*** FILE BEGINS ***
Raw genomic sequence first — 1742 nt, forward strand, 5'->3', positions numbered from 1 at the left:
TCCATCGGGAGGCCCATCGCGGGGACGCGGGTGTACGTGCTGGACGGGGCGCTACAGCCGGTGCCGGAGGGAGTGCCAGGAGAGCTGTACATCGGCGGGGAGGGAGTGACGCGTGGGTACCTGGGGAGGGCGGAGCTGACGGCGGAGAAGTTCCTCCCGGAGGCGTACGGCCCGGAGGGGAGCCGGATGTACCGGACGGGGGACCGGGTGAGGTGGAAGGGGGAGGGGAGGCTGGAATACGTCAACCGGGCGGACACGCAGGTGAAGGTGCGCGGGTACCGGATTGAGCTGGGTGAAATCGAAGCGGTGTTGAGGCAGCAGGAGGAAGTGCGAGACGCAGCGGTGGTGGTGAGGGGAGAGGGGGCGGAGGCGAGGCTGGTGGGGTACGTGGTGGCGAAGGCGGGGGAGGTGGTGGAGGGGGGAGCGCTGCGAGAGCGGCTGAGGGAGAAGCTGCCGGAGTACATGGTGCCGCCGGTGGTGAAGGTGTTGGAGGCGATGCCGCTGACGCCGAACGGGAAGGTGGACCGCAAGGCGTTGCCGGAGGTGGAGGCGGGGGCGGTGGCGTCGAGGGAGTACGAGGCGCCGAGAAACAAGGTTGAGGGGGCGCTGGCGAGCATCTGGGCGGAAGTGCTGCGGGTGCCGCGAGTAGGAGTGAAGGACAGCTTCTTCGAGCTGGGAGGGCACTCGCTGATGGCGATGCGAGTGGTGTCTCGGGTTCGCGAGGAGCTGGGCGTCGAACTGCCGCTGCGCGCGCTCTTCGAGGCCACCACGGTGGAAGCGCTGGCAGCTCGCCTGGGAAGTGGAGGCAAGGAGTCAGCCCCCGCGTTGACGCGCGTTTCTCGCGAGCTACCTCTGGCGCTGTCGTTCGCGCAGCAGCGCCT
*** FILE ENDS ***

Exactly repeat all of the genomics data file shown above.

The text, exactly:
Raw genomic sequence first — 1742 nt, forward strand, 5'->3', positions numbered from 1 at the left:
TCCATCGGGAGGCCCATCGCGGGGACGCGGGTGTACGTGCTGGACGGGGCGCTACAGCCGGTGCCGGAGGGAGTGCCAGGAGAGCTGTACATCGGCGGGGAGGGAGTGACGCGTGGGTACCTGGGGAGGGCGGAGCTGACGGCGGAGAAGTTCCTCCCGGAGGCGTACGGCCCGGAGGGGAGCCGGATGTACCGGACGGGGGACCGGGTGAGGTGGAAGGGGGAGGGGAGGCTGGAATACGTCAACCGGGCGGACACGCAGGTGAAGGTGCGCGGGTACCGGATTGAGCTGGGTGAAATCGAAGCGGTGTTGAGGCAGCAGGAGGAAGTGCGAGACGCAGCGGTGGTGGTGAGGGGAGAGGGGGCGGAGGCGAGGCTGGTGGGGTACGTGGTGGCGAAGGCGGGGGAGGTGGTGGAGGGGGGAGCGCTGCGAGAGCGGCTGAGGGAGAAGCTGCCGGAGTACATGGTGCCGCCGGTGGTGAAGGTGTTGGAGGCGATGCCGCTGACGCCGAACGGGAAGGTGGACCGCAAGGCGTTGCCGGAGGTGGAGGCGGGGGCGGTGGCGTCGAGGGAGTACGAGGCGCCGAGAAACAAGGTTGAGGGGGCGCTGGCGAGCATCTGGGCGGAAGTGCTGCGGGTGCCGCGAGTAGGAGTGAAGGACAGCTTCTTCGAGCTGGGAGGGCACTCGCTGATGGCGATGCGAGTGGTGTCTCGGGTTCGCGAGGAGCTGGGCGTCGAACTGCCGCTGCGCGCGCTCTTCGAGGCCACCACGGTGGAAGCGCTGGCAGCTCGCCTGGGAAGTGGAGGCAAGGAGTCAGCCCCCGCGTTGACGCGCGTTTCTCGCGAGCTACCTCTGGCGCTGTCGTTCGCGCAGCAGCGCCT